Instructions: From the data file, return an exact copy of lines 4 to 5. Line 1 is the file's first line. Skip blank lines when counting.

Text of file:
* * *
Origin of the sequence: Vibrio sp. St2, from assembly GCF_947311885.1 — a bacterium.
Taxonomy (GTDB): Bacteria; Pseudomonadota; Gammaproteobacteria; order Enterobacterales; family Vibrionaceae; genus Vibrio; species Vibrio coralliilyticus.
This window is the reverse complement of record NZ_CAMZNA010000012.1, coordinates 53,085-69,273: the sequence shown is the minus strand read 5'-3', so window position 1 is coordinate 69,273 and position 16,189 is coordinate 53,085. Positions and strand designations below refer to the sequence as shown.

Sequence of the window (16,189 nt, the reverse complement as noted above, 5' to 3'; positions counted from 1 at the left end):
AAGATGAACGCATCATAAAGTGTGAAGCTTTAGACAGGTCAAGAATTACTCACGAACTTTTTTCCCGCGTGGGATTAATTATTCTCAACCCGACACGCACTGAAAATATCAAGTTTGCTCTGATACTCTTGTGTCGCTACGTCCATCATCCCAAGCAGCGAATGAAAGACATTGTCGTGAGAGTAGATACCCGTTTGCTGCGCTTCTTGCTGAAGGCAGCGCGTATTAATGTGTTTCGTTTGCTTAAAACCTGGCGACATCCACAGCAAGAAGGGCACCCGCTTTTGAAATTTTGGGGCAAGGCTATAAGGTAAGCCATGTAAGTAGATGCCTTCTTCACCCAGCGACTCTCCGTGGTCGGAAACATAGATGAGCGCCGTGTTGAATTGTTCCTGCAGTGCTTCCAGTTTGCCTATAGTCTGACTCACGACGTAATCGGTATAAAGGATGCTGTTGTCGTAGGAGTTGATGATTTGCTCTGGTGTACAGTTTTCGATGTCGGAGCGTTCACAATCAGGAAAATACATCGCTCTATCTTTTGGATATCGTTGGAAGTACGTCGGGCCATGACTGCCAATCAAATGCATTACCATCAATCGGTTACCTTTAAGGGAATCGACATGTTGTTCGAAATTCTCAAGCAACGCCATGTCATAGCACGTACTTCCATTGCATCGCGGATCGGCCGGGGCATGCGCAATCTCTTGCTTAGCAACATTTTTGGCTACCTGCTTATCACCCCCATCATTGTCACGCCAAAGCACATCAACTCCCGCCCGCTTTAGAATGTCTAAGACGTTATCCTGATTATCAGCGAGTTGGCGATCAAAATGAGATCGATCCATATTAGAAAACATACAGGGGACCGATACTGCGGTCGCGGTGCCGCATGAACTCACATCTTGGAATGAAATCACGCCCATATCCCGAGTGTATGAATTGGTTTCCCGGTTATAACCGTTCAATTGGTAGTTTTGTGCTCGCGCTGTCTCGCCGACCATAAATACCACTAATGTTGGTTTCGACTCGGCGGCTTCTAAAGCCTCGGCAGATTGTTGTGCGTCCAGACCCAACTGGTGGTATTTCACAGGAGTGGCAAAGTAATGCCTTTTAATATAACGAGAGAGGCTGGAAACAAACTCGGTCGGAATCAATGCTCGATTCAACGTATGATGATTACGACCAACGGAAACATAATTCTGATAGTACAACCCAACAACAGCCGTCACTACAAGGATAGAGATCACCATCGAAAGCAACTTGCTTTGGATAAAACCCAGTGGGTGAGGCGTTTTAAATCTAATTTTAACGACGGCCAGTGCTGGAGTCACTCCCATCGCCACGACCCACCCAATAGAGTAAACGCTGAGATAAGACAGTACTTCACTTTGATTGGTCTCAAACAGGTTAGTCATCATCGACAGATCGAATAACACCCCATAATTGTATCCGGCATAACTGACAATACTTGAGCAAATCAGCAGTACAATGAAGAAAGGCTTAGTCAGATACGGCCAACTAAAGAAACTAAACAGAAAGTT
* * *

Sequence of the window (16,189 nt, the reverse complement as noted above, 5' to 3'; positions counted from 1 at the left end):
AAGATGAACGCATCATAAAGTGTGAAGCTTTAGACAGGTCAAGAATTACTCACGAACTTTTTTCCCGCGTGGGATTAATTATTCTCAACCCGACACGCACTGAAAATATCAAGTTTGCTCTGATACTCTTGTGTCGCTACGTCCATCATCCCAAGCAGCGAATGAAAGACATTGTCGTGAGAGTAGATACCCGTTTGCTGCGCTTCTTGCTGAAGGCAGCGCGTATTAATGTGTTTCGTTTGCTTAAAACCTGGCGACATCCACAGCAAGAAGGGCACCCGCTTTTGAAATTTTGGGGCAAGGCTATAAGGTAAGCCATGTAAGTAGATGCCTTCTTCACCCAGCGACTCTCCGTGGTCGGAAACATAGATGAGCGCCGTGTTGAATTGTTCCTGCAGTGCTTCCAGTTTGCCTATAGTCTGACTCACGACGTAATCGGTATAAAGGATGCTGTTGTCGTAGGAGTTGATGATTTGCTCTGGTGTACAGTTTTCGATGTCGGAGCGTTCACAATCAGGAAAATACATCGCTCTATCTTTTGGATATCGTTGGAAGTACGTCGGGCCATGACTGCCAATCAAATGCATTACCATCAATCGGTTACCTTTAAGGGAATCGACATGTTGTTCGAAATTCTCAAGCAACGCCATGTCATAGCACGTACTTCCATTGCATCGCGGATCGGCCGGGGCATGCGCAATCTCTTGCTTAGCAACATTTTTGGCTACCTGCTTATCACCCCCATCATTGTCACGCCAAAGCACATCAACTCCCGCCCGCTTTAGAATGTCTAAGACGTTATCCTGATTATCAGCGAGTTGGCGATCAAAATGAGATCGATCCATATTAGAAAACATACAGGGGACCGATACTGCGGTCGCGGTGCCGCATGAACTCACATCTTGGAATGAAATCACGCCCATATCCCGAGTGTATGAATTGGTTTCCCGGTTATAACCGTTCAATTGGTAGTTTTGTGCTCGCGCTGTCTCGCCGACCATAAATACCACTAATGTTGGTTTCGACTCGGCGGCTTCTAAAGCCTCGGCAGATTGTTGTGCGTCCAGACCCAACTGGTGGTATTTCACAGGAGTGGCAAAGTAATGCCTTTTAATATAACGAGAGAGGCTGGAAACAAACTCGGTCGGAATCAATGCTCGATTCAACGTATGATGATTACGACCAACGGAAACATAATTCTGATAGTACAACCCAACAACAGCCGTCACTACAAGGATAGAGATCACCATCGAAAGCAACTTGCTTTGGATAAAACCCAGTGGGTGAGGCGTTTTAAATCTAATTTTAACGACGGCCAGTGCTGGAGTCACTCCCATCGCCACGACCCACCCAATAGAGTAAACGCTGAGATAAGACAGTACTTCACTTTGATTGGTCTCAAACAGGTTAGTCATCATCGACAGATCGAATAACACCCCATAATTGTATCCGGCATAACTGACAATACTTGAGCAAATCAGCAGTACAATGAAGAAAGGCTTAGTCAGATACGGCCAACTAAAGAAACTAAACAGAAAGTT